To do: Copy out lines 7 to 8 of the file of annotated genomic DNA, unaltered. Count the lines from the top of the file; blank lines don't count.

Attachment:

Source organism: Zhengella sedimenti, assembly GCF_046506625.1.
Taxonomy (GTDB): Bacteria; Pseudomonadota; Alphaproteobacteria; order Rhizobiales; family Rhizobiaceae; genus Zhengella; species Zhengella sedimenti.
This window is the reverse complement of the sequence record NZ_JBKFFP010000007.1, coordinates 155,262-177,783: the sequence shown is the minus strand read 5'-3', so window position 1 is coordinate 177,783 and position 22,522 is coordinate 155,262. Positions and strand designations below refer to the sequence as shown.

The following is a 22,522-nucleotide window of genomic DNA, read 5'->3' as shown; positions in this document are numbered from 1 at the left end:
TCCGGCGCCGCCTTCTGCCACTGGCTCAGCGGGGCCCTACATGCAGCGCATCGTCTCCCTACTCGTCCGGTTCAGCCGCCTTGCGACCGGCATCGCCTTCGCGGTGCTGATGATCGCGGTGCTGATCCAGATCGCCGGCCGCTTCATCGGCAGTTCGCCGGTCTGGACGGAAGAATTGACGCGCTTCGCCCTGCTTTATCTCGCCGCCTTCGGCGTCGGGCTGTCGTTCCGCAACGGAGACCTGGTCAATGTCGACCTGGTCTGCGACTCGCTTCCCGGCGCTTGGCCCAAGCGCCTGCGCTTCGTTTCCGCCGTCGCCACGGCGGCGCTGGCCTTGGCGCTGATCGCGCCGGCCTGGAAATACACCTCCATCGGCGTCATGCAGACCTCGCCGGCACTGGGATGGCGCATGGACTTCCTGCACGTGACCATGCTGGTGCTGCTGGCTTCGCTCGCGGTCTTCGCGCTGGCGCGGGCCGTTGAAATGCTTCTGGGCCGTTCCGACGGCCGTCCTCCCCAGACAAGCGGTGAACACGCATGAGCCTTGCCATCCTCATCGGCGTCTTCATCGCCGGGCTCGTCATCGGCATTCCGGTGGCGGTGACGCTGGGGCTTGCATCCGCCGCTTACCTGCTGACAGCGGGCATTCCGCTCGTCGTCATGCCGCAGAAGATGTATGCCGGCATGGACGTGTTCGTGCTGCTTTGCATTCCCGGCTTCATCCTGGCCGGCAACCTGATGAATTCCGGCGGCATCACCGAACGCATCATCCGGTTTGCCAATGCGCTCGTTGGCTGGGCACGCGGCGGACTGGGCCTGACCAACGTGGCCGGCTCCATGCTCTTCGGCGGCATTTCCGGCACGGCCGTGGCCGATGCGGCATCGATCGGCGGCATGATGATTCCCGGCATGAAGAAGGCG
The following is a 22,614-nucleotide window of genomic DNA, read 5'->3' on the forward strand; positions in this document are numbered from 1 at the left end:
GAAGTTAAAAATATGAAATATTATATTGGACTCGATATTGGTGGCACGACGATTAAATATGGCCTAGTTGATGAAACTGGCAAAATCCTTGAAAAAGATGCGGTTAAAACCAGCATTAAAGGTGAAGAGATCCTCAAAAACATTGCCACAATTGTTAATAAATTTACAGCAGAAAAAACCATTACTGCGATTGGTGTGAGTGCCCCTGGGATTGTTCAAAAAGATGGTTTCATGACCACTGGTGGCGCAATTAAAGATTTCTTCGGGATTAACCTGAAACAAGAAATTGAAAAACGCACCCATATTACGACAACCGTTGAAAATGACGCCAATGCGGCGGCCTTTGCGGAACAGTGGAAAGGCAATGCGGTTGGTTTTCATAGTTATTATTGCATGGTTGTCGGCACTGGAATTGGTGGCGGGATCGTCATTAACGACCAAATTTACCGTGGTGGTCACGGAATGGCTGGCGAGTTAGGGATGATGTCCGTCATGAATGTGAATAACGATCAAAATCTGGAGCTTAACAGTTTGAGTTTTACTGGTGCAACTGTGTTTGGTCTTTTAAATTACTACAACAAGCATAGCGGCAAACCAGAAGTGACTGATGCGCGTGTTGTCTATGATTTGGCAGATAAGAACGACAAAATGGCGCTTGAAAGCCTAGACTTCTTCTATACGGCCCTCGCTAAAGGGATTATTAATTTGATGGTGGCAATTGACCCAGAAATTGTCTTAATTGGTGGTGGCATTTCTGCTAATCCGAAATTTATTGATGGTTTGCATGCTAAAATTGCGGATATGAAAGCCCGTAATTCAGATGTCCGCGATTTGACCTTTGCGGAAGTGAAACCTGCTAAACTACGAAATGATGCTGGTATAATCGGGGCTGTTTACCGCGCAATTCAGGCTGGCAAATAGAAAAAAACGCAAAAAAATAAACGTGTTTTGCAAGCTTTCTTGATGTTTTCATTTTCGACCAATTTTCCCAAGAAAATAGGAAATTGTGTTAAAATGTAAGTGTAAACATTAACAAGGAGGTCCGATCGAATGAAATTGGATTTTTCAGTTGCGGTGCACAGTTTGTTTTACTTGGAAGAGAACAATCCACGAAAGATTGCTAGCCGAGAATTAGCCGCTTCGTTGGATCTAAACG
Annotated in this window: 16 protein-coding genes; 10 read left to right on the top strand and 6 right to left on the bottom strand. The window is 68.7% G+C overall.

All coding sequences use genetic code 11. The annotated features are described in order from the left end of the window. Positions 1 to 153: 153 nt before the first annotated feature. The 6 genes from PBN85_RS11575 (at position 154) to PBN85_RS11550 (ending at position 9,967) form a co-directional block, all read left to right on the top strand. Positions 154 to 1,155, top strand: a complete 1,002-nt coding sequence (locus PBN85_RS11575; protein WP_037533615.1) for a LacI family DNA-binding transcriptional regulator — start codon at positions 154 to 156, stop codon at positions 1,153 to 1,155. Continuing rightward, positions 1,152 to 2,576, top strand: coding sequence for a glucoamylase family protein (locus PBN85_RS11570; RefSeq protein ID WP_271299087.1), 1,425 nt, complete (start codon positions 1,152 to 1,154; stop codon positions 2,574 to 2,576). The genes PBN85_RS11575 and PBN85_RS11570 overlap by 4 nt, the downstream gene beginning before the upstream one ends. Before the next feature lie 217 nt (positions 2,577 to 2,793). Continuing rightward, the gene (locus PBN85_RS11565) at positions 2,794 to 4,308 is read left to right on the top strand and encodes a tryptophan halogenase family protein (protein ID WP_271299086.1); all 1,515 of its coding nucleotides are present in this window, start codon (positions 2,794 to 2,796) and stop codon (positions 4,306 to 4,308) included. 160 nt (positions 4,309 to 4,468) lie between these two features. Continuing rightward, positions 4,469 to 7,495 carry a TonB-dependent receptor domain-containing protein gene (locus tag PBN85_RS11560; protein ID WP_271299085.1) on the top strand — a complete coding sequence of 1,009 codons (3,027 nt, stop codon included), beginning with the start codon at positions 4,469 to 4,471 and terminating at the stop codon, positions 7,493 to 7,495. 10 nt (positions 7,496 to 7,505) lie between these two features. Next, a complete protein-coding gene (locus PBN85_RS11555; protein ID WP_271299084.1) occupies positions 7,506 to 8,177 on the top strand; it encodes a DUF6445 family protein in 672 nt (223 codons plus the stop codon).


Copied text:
GAAGTTAAAAATATGAAATATTATATTGGACTCGATATTGGTGGCACGACGATTAAATATGGCCTAGTTGATGAAACTGGCAAAATCCTTGAAAAAGATGCGGTTAAAACCAGCATTAAAGGTGAAGAGATCCTCAAAAACATTGCCACAATTGTTAATAAATTTACAGCAGAAAAAACCATTACTGCGATTGGTGTGAGTGCCCCTGGGATTGTTCAAAAAGATGGTTTCATGACCACTGGTGGCGCAATTAAAGATTTCTTCGGGATTAACCTGAAACAAGAAATTGAAAAACGCACCCATATTACGACAACCGTTGAAAATGACGCCAATGCGGCGGCCTTTGCGGAACAGTGGAAAGGCAATGCGGTTGGTTTTCATAGTTATTATTGCATGGTTGTCGGCACTGGAATTGGTGGCGGGATCGTCATTAACGACCAAATTTACCGTGGTGGTCACGGAATGGCTGGCGAGTTAGGGATGATGTCCGTCATGAATGTGAATAACGATCAAAATCTGGAGCTTAACAGTTTGAGTTTTACTGGTGCAACTGTGTTTGGTCTTTTAAATTACTACAACAAGCATAGCGGCAAACCAGAAGTGACTGATGCGCGTGTTGTCTATGATTTGGCAGATAAGAACGACAAAATGGCGCTTGAAAGCCTAGACTTCTTCTATACGGCCCTCGCTAAAGGGATTATTAATTTGATGGTGGCAATTGACCCAGAAATTGTCTTAATTGGTGGTGGCATTTCTGCTAATCCGAAATTTATTGATGGTTTGCATGCTAAAATTGCGGATATGAAAGCCCGTAATTCAGATGTCCGCGATTTGACCTTTGCGGAAGTGAAACCTGCTAAACTACGAAATGATGCTGGTATAATCGGGGCTGTTTACCGCGCAATTCAGGCTGGCAAATAGAAAAAAACGCAAAAAAATAAACGTGTTTTGCAAGCTTTCTTGATGTTTTCATTTTCGACCAATTTTCCCAAGAAAATAGGAAATTGTGTTAAAATGTAAGTGTAAACATTAACAAGGAGGTCCGATCGAATGAAATTGGATTTTTCAGTTGCGGTGCACAGTTTGTTTTACTTGGAAGAGAACAATCCACGAAAGATTGCTAGCCGAGAATTAGCCGCTTCGTTGGATCTAAACG
Annotated in this window: 16 protein-coding genes; 10 read left to right on the top strand and 6 right to left on the bottom strand. The window is 68.7% G+C overall.